With 24 million Americans either without any job or underemployed, and 7 million claiming jobless benefits, the latest Solyndra news of wasted stimulus funds and noncooperation with Congress is sure to make taxpayers' blood boil.

Nearly two dozen employees of the solar panel maker that got a $535 million federal loan guarantee shortly before bankruptcy got $368,500 in bonuses Wednesday from a federal bankruptcy judge — in spite of the company failing to disclose it gave several of the raises of as much as 70% months earlier, after it went bankrupt.

The Washington Times noted a lawyer representing fired Solyndra workers has argued the company's liquidation benefits few beyond Argonaut Ventures, part of a foundation run by Obama fundraiser George Kaiser.

Considering that suspicious connection, no wonder the White House defied the Feb. 21 deadline to provide 12 categories of Solyndra documents to the House Energy and Commerce Committee.

But President Obama's counsel has complained that the committee's request for documents was "an unreasonable burden on the president's ability to meet his constitutional duties."

What a betrayal of Obama's elaborate promise upon taking office to "work together to ensure the public trust and establish a system of transparency, public participation, and collaboration" because "Transparency promotes accountability" and "Information maintained by the federal government is a national asset."

Other Solyndras are coming to light, the latest being Sapphire Energy. Its pond-scum-based biofuel still costs over $26 a gallon, but that doesn't matter when your executives give almost solely to Democrats.

The Washington Free Beacon reports that after $104.5 million in stimulus and other Energy and Agriculture Department funds for a New Mexico facility, it can boast just 36 new jobs. UC Berkeley's Energy Biosciences Institute says it'll take a decade before we know if algae-based fuel can compete with gas.

The Washington Post recently found "$3.9 billion in federal grants and financing flowed to 21 companies backed by firms with connections to five Obama administration staffers and advisers."

Revelations of Obama's green waste and corruption may have only just begun.

February 23, 2012

Barofsky Says Mortgage Settlement More of a Subsidy than Punishment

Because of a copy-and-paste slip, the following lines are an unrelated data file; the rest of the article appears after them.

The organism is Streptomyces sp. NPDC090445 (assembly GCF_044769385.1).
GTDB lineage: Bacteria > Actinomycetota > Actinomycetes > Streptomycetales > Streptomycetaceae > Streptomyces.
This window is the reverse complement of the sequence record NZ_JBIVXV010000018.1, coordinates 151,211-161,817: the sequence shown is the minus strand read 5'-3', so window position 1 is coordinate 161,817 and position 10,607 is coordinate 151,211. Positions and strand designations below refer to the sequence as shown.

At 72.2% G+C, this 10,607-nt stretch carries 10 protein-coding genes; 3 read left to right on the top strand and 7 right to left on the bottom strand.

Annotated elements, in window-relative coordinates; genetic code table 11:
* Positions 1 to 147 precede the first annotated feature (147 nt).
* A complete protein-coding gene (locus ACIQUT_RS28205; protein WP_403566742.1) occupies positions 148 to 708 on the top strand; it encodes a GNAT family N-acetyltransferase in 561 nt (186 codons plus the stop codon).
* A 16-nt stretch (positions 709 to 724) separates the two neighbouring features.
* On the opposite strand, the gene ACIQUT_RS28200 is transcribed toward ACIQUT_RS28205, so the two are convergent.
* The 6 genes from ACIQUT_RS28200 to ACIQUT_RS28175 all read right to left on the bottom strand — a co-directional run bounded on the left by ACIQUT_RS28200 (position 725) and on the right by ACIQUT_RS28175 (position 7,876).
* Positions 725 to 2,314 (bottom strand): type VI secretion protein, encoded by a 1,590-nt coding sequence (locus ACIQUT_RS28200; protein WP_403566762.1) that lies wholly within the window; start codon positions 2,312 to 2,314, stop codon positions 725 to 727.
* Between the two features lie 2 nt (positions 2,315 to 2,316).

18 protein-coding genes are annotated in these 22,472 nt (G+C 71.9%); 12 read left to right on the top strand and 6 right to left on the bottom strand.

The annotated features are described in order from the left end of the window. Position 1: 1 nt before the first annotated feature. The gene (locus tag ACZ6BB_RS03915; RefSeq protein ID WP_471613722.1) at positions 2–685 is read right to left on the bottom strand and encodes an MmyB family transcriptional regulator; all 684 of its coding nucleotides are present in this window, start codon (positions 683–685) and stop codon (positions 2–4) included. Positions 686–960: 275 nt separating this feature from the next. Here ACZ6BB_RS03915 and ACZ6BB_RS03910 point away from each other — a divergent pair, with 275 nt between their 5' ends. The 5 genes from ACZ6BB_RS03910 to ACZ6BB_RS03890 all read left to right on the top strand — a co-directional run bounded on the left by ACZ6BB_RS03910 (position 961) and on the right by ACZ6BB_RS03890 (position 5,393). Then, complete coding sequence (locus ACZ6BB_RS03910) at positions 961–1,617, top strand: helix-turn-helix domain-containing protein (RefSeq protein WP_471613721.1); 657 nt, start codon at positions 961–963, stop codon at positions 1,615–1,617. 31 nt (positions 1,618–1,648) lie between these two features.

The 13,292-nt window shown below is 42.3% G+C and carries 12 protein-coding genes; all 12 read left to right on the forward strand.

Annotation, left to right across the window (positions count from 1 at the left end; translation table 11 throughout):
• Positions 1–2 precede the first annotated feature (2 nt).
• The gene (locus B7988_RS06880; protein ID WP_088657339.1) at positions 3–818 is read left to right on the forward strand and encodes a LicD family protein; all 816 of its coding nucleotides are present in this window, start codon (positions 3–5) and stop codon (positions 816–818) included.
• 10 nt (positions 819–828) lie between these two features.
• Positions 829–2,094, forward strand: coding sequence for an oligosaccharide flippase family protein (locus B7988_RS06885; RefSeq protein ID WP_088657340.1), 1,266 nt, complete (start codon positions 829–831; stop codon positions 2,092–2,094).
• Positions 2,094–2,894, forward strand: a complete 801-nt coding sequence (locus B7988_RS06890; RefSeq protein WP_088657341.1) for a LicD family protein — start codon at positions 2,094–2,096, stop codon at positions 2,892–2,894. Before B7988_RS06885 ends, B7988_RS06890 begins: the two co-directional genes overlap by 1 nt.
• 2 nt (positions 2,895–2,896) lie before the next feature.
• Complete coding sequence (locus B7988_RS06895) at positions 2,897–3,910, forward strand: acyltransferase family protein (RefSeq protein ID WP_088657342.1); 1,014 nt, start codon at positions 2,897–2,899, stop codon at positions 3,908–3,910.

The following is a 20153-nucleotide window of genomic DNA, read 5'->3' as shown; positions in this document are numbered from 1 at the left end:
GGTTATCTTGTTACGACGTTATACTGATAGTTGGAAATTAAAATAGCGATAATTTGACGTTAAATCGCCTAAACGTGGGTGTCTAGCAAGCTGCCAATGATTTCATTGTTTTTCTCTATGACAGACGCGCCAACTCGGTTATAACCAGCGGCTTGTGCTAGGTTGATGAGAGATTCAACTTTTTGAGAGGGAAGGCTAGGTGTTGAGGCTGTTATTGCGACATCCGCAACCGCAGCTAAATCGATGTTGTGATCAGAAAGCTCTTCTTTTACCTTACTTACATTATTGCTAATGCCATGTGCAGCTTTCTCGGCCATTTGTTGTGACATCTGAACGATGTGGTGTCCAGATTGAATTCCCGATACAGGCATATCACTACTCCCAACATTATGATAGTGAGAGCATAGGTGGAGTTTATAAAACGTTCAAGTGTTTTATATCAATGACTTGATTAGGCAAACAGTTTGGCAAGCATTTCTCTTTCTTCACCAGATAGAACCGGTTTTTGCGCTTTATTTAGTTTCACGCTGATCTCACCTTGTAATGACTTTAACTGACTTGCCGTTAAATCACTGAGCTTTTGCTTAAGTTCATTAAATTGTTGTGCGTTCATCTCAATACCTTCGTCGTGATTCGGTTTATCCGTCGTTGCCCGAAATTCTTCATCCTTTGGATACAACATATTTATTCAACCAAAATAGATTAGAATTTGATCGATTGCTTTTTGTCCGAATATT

Earlier this month, the Justice Department reached a $25 billion settlement with the nation’s five largest mortgage servicers – Bank of America Corporation, JPMorgan Chase & Co., Wells Fargo & Company, Citigroup Inc. and Ally Financial Inc. (formerly GMAC).

The agreement was supposed to punish the banks for hundreds of thousands of forged affidavits.

But Neil Barofsky says that it’s more of a subsidy than punishment.

Barofsky is the former Inspector General for the Troubled Assets Relief Program and former Assistant U.S. Attorney in Manhattan.

He’s currently at NYU Law School’s Center on the Administration of Criminal Law.

Barofsky told the Financial Times last week that the settlement was “scandalous” and that “it turns the notion that this is about justice and accountability on its head,”

In an interview with Bloomberg Television yesterday, Barofsky said that the settlement will be $3 billion to $5 billion in cash up front.

“The rest will be in credit – the mortgage servicers are going to earn credit by reducing principal in loans that either they own or that they service for private investors,” Barofsky said.

What will they get credit for?

“They are actually going to get credit for mortgages that are modified by the government’s HAMP (Home Affordable Modification Program),” Barofsky said. “In essence, that means the banks are going to get credit for mortgages that they modify – which the taxpayers are paying them to do.”

“They are going to modify a mortgage – it will reduce the principal on a mortgage – and during the course of that modification, they are going to receive taxpayer dollars. Money out of your pocket and my pocket will go to the servicers – and they will get credit on a settlement that is supposed to punish them. And they will have a chance to make money off of it because of taxpayer subsidies.”

“This was supposed to punish the banks for this massive fraud where there were hundreds of thousands, maybe millions of forged affidavits that hit the court system around this country over the last couple of years, and this thing that is supposed to be a deterrent and supposed to bring accountability? It’s not doing any of that.”